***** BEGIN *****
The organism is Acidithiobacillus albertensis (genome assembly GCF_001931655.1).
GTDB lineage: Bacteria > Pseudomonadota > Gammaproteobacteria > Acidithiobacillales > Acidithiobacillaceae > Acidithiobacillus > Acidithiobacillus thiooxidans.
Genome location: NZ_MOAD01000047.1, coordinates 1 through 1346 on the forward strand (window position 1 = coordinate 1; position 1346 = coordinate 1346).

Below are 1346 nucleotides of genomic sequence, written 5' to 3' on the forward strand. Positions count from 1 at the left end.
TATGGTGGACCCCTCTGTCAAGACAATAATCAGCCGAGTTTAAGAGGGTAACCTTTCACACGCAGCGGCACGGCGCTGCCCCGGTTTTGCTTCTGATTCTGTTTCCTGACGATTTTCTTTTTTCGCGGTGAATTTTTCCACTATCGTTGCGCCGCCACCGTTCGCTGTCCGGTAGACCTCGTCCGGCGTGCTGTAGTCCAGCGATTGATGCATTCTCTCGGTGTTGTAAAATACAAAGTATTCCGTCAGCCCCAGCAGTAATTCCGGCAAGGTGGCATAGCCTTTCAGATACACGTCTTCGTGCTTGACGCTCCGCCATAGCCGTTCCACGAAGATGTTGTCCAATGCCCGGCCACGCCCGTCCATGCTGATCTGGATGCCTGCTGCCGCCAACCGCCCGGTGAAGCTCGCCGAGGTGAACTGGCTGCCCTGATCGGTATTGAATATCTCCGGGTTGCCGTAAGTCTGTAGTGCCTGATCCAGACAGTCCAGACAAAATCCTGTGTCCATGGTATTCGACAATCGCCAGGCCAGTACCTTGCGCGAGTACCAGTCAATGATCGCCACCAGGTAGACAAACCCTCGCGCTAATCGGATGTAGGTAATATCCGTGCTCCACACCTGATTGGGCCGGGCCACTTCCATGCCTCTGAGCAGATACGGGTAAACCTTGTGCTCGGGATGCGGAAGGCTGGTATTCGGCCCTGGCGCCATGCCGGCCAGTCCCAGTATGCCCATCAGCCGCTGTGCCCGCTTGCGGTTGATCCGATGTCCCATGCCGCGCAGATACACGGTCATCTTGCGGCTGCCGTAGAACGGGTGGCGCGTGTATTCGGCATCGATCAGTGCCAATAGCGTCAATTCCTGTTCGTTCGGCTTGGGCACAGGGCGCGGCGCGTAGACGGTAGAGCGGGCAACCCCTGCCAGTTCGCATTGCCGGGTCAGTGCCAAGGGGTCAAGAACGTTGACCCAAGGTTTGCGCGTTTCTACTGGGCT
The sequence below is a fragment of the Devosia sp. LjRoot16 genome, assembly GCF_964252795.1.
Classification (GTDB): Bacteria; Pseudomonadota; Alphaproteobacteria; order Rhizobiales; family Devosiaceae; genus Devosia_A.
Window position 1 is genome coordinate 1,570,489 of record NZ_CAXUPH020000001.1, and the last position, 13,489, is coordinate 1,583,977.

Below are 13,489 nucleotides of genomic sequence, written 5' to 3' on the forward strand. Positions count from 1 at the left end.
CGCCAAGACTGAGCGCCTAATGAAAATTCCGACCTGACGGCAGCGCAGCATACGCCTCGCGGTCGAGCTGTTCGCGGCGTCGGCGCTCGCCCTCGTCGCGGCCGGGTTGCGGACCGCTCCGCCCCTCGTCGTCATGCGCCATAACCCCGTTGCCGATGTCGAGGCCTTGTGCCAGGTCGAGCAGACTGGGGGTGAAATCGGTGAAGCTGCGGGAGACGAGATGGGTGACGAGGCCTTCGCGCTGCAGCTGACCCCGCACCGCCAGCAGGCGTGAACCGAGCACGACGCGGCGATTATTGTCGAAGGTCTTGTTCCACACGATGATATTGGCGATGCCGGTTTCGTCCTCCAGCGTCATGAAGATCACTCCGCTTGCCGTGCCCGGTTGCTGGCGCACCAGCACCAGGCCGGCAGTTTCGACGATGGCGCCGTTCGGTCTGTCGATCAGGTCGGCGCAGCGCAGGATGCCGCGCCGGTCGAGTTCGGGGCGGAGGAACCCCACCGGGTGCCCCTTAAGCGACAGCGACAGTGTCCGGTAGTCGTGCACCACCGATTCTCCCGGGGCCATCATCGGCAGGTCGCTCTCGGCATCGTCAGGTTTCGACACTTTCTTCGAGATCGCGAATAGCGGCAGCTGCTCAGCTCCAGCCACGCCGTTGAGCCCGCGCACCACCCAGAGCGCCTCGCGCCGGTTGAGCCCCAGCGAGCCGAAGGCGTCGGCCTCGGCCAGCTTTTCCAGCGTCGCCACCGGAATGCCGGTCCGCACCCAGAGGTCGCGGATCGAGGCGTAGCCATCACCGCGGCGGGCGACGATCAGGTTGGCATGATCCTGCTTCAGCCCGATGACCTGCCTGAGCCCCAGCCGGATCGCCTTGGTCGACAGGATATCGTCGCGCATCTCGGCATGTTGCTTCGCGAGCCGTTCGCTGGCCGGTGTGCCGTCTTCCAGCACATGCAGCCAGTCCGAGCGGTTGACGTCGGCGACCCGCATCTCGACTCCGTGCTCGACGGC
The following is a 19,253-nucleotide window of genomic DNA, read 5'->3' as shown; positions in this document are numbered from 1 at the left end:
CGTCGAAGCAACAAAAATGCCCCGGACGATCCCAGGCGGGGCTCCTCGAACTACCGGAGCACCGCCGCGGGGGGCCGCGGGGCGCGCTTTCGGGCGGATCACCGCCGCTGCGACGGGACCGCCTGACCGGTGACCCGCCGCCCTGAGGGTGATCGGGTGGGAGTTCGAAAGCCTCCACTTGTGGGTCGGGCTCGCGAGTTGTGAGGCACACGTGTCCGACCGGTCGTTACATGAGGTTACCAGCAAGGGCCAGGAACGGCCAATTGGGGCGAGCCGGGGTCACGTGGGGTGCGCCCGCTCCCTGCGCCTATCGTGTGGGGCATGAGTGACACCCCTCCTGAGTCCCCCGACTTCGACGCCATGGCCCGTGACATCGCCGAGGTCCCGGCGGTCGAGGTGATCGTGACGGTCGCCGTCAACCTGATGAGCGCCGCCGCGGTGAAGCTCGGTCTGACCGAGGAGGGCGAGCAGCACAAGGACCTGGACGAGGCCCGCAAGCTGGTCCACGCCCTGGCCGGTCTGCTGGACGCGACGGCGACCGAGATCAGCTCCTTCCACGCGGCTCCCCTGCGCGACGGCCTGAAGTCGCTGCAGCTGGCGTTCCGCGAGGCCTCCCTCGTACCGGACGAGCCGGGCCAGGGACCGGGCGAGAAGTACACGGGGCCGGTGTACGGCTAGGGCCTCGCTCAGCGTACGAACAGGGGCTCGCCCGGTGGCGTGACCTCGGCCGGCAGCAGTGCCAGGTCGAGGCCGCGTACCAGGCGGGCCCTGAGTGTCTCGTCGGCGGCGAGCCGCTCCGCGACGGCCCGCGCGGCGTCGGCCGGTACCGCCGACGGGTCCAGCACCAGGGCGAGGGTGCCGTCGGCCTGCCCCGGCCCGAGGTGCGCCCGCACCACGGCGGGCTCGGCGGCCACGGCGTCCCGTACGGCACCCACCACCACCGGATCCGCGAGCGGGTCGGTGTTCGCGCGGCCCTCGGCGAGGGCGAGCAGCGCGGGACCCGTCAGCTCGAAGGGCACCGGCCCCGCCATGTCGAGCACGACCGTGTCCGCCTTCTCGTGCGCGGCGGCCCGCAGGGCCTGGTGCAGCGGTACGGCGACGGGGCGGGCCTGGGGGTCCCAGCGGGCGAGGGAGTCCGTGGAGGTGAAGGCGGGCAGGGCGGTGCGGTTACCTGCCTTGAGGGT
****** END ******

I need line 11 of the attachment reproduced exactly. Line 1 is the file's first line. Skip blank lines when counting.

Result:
The following is a 19,253-nucleotide window of genomic DNA, read 5'->3' as shown; positions in this document are numbered from 1 at the left end: